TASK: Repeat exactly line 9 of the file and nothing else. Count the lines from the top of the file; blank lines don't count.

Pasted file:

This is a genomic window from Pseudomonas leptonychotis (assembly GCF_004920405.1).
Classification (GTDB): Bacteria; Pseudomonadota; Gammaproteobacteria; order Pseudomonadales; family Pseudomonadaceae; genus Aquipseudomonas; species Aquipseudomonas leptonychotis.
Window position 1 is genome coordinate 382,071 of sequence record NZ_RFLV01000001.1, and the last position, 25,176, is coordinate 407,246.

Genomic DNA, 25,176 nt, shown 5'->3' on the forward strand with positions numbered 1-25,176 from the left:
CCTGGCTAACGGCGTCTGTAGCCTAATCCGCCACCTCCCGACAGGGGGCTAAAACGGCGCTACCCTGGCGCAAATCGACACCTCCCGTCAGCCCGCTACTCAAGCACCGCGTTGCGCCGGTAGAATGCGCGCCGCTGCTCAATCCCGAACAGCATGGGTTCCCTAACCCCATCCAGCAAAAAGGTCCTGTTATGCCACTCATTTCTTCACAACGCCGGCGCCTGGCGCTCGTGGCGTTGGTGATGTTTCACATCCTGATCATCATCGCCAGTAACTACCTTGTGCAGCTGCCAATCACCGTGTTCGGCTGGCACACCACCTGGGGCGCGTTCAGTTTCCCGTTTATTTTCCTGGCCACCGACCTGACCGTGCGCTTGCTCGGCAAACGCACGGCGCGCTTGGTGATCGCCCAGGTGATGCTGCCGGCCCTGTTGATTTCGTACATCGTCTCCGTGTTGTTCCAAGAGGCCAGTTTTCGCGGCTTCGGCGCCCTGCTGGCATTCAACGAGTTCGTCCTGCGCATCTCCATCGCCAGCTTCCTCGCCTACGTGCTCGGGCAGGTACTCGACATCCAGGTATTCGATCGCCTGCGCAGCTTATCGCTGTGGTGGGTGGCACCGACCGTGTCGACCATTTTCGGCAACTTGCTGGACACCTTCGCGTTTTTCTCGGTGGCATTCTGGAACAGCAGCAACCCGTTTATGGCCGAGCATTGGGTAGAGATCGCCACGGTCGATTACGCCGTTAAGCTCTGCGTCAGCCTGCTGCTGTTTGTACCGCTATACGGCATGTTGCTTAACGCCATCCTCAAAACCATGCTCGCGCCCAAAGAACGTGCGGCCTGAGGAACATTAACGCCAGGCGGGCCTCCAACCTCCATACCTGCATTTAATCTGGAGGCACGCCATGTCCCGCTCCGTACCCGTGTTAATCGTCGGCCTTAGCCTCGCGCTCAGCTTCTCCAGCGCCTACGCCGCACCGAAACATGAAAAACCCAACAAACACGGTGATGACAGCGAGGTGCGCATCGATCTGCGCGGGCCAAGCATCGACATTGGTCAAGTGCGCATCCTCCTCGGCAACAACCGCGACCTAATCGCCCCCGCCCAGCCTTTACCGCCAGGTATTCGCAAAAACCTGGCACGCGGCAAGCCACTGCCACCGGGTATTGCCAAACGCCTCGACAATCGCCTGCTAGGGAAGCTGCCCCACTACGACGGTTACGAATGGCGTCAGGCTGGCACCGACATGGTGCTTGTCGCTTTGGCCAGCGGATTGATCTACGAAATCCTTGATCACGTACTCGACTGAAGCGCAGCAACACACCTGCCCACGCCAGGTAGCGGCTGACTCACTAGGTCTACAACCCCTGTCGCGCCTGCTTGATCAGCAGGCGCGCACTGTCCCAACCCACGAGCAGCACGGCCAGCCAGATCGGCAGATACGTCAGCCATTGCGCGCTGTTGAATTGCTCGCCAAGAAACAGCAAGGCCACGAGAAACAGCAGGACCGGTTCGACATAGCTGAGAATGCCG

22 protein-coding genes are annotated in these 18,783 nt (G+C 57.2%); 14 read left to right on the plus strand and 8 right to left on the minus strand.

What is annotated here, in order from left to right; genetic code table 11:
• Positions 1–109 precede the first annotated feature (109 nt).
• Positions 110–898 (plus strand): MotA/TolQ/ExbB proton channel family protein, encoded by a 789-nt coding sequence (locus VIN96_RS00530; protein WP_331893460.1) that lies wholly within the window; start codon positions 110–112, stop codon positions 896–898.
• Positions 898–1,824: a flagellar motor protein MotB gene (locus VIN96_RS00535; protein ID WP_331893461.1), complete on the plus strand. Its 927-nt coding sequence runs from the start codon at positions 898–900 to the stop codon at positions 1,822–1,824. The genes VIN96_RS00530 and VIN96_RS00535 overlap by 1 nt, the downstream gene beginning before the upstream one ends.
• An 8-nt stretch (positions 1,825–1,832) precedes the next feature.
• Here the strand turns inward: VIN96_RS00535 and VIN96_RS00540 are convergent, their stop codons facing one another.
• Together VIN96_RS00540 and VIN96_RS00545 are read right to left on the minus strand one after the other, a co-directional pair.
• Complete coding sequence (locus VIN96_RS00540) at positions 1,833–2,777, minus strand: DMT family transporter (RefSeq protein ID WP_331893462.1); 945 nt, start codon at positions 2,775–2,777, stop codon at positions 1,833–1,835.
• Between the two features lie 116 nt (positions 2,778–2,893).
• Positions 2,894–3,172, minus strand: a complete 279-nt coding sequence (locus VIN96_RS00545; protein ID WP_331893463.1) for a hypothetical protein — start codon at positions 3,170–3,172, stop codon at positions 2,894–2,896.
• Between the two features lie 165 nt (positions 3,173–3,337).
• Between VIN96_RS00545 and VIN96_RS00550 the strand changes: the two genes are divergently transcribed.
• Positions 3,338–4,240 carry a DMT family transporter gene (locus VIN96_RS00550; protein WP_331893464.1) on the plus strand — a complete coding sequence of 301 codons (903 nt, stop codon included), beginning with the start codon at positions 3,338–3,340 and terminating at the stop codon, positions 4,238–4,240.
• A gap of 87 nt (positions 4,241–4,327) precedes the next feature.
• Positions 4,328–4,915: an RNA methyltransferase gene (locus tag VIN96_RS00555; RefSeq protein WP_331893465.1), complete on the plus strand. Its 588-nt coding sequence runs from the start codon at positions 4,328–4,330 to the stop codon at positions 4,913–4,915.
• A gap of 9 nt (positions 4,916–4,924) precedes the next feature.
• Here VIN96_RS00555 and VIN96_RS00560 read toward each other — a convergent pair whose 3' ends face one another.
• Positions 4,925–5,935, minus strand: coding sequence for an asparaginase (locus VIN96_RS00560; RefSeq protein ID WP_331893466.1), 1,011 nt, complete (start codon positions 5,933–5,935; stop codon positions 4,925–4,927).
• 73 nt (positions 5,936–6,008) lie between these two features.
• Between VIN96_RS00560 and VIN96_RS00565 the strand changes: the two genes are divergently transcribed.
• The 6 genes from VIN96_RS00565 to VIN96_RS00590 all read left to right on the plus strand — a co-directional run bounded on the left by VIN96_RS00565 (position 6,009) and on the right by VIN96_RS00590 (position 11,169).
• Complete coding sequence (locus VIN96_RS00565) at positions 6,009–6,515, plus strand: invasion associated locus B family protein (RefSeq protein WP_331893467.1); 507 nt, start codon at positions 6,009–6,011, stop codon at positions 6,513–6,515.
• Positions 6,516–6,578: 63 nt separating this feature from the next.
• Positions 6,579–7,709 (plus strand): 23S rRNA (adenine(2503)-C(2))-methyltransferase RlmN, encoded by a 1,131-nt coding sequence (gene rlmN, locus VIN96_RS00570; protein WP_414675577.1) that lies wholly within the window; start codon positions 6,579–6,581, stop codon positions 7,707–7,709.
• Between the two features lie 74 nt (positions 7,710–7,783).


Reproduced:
• Positions 110–898 (plus strand): MotA/TolQ/ExbB proton channel family protein, encoded by a 789-nt coding sequence (locus VIN96_RS00530; protein WP_331893460.1) that lies wholly within the window; start codon positions 110–112, stop codon positions 896–898.